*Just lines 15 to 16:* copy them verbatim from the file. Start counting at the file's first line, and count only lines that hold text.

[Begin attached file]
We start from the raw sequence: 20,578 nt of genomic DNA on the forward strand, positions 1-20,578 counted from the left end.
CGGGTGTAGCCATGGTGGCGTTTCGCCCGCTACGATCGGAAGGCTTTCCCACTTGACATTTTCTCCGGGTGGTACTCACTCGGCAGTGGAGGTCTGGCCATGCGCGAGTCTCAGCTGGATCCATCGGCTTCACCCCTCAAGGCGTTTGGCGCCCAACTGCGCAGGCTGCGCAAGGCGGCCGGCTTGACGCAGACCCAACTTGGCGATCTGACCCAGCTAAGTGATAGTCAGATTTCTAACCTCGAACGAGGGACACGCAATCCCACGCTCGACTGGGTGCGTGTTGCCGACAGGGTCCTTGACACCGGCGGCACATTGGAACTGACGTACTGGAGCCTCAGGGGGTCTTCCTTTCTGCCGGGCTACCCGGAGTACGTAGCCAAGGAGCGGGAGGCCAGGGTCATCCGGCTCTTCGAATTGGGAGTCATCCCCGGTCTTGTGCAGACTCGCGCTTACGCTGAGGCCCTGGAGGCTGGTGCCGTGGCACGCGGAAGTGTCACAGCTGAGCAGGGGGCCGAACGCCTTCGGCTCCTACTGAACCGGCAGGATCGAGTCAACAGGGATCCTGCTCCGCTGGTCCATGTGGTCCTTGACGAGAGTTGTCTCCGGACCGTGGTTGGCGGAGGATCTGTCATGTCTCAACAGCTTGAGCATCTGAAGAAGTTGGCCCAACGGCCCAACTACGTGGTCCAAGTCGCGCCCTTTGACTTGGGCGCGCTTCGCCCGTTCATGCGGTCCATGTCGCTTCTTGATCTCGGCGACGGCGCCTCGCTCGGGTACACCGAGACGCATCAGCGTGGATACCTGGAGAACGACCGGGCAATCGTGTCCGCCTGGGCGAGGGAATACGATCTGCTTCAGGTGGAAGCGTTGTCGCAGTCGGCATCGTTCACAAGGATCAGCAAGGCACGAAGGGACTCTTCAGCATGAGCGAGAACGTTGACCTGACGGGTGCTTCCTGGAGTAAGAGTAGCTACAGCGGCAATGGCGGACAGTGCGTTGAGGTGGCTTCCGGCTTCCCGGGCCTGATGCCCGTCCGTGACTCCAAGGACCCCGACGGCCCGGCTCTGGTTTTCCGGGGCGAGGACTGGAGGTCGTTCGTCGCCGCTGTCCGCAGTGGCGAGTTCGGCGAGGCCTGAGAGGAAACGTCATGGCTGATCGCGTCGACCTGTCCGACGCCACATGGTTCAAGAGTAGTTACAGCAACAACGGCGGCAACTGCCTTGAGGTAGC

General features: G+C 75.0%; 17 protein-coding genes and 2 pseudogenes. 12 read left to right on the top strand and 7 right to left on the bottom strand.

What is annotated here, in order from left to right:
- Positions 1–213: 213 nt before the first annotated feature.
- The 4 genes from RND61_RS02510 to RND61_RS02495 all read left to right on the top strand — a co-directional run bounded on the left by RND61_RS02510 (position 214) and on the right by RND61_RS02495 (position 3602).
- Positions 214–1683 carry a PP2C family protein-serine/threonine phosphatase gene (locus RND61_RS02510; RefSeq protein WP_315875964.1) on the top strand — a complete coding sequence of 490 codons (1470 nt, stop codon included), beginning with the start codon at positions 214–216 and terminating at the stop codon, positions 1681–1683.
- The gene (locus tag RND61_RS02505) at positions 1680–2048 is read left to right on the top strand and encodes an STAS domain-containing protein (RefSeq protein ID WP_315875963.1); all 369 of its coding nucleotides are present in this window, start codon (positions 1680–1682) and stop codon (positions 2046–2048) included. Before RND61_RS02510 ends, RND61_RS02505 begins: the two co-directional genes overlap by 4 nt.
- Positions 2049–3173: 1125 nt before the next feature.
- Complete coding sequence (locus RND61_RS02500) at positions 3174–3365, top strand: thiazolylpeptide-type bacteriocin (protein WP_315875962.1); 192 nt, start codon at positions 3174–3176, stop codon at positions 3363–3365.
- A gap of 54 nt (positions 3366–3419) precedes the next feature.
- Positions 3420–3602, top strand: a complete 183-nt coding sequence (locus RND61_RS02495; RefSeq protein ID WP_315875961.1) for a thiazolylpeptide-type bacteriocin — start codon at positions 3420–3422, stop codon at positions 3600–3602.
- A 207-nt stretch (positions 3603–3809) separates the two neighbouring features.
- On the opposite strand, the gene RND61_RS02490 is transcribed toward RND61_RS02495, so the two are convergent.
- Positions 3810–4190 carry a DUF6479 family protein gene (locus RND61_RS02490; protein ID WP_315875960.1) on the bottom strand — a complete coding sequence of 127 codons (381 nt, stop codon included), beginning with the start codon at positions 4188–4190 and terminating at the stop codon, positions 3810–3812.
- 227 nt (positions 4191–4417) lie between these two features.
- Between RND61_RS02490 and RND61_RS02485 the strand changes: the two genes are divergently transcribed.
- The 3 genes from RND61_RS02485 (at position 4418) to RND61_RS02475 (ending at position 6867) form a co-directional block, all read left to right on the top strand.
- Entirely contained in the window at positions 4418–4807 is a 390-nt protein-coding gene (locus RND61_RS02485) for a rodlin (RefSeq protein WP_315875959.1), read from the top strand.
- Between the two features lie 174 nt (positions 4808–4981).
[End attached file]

- Positions 3810–4190 carry a DUF6479 family protein gene (locus RND61_RS02490; protein ID WP_315875960.1) on the bottom strand — a complete coding sequence of 127 codons (381 nt, stop codon included), beginning with the start codon at positions 4188–4190 and terminating at the stop codon, positions 3810–3812.
- 227 nt (positions 4191–4417) lie between these two features.